As the U.S. Air Force approaches a source-selection decision on the Long-Range Strike Bomber (LRS-B), it’s worth reflecting on how important this decision is for the nation’s future military capabilities and the Defense Department’s often-maligned acquisition process. 

There is a demonstrated need for LRS-B. In both deterrence and warfighting, the U.S. military has long benefited from having aircraft with the range and payload that can penetrate air defenses and hold any target at risk. The bomber’s range provides broad geographic coverage; its mix of modern stand-off and shorter-range munitions and stealthy characteristics—for at least the B-2 and future bombers—complicate air defenses and can efficiently deliver precision effects on multiple targets within hours. 

Bombers are dual-capability assets used for both nuclear and conventional missions. The bomber force continues to play a critical role in supporting nuclear deterrence, and precision-guided weapons have enabled warfighters to take full advantage of the bomber’s large payload. This dual capability makes the new LRS-B a cost-effective investment and a logical place to start leading into modernization of the nuclear triad. 

The combination of stealth, range and payload—and broad applicability, from supporting special operations forces to conducting strategic raids or sustained campaigns—translates into responsiveness and strategic flexibility for combatant commanders. Past bomber acquisition failures have left today’s bomber inventory with only 96 combat-coded aircraft averaging more than 37 years in age. This fleet is too small, too old and dependent on too few of its most capable aircraft, the 20 stealthy B-2s. Recapitalizing the bomber force structure is long overdue. 

The acquisition approach is sound. Following the department’s cancellation of the Next-Generation Bomber in 2009, I was determined to craft a successful bomber program. Throughout 2010, the Air Force and Defense Department reviewed more than 28 studies conducted since 1995 on long-range strike. Acquisition lessons learned from the restructured KC-X tanker competition and other programs were carried over into LRS-B. 

We focused on setting affordable, realistic and achievable requirements up front. We looked at mature technologies from a variety of current programs and made informed trade-offs at the outset to control costs and technical risk. We took a “family of systems” approach, recognizing that the bomber did not have to do everything itself and would be part of a larger joint portfolio of ongoing intelligence/surveillance/reconnaissance (ISR), communications, electronic warfare and weapon programs and capabilities essential to long-range strike and other missions.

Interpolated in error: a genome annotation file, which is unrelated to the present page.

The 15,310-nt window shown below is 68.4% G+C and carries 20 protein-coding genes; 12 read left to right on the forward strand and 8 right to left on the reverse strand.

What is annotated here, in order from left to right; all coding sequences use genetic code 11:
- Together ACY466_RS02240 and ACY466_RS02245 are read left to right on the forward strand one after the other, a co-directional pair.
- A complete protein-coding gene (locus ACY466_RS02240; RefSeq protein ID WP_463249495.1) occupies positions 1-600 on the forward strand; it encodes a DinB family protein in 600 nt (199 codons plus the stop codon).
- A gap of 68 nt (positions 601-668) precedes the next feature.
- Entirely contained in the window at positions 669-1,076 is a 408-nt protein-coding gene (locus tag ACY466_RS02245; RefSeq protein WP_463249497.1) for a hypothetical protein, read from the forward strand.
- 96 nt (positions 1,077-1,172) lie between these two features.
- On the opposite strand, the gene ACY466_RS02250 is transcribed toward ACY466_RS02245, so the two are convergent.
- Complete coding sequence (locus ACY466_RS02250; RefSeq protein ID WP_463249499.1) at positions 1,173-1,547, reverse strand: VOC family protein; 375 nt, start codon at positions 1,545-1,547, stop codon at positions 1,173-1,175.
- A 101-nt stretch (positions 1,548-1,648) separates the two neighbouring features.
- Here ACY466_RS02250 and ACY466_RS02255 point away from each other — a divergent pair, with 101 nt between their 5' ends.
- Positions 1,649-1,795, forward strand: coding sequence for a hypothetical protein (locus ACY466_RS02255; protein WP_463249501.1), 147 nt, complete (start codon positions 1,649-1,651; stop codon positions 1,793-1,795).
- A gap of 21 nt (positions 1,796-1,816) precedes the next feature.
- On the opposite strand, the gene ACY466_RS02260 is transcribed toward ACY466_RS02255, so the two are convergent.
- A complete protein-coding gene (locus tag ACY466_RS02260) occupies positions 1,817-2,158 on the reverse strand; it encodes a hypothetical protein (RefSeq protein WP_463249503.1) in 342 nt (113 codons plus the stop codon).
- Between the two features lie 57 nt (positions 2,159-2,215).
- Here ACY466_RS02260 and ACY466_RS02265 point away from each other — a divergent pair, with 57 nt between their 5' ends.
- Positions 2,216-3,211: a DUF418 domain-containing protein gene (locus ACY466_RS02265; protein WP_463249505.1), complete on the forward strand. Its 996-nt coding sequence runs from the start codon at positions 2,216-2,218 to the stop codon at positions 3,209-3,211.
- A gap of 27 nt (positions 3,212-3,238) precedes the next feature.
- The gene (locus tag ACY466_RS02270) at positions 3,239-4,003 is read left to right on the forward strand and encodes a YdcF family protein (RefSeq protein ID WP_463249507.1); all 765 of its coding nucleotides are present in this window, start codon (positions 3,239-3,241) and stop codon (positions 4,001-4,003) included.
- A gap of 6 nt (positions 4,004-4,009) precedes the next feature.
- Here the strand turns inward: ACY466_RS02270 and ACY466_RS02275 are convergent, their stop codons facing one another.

All this work culminated in a 2011 classified memorandum, approved by senior Pentagon leadership and signed by Defense Secretary Robert Gates, which outlined details of the new LRS-B program. 

Details should remain classified. A notable difference between the tanker and bomber acquisitions is the paramount need to protect U.S. advantages in sensitive stealth-related technologies, which limits public discussion of LRS-B program content. Congressional defense committees have procedures in place for overseeing classified programs and have been authorizing and appropriating LRS-B research and development for several years. Nonetheless, as the source-selection decision nears, now would be a good time to revalidate with Congress what can and cannot be discussed openly about this program. 

A disciplined source selection is crucial. The LRS-B is proceeding beneath the umbrella of the Pentagon’s “Better Buying Power” initiatives, and both the House and Senate have pending legislative proposals in their defense authorization bills for acquisition improvement. This environment will bring additional scrutiny to how well the Air Force and Defense Department have managed the LRS-B source selection. LRS-B is among several recent acquisition programs emphasizing more deliberate capability trade-offs, more careful use of contract types and streamlined program management. Given the ever-present potential for protest, this program especially calls for an extra dose of discipline and attention to detail in the source-selection decision. The bomber force structure is long overdue for recapitalization. Learning lessons from failed bomber and other difficult acquisition programs, LRS-B has been structured for success. 

The nation cannot afford any further delays. We need to commit to this program and stick with it. Moving forward and retaining congressional and industry confidence in the Defense Department’s acquisition process now depend on a solid source selection.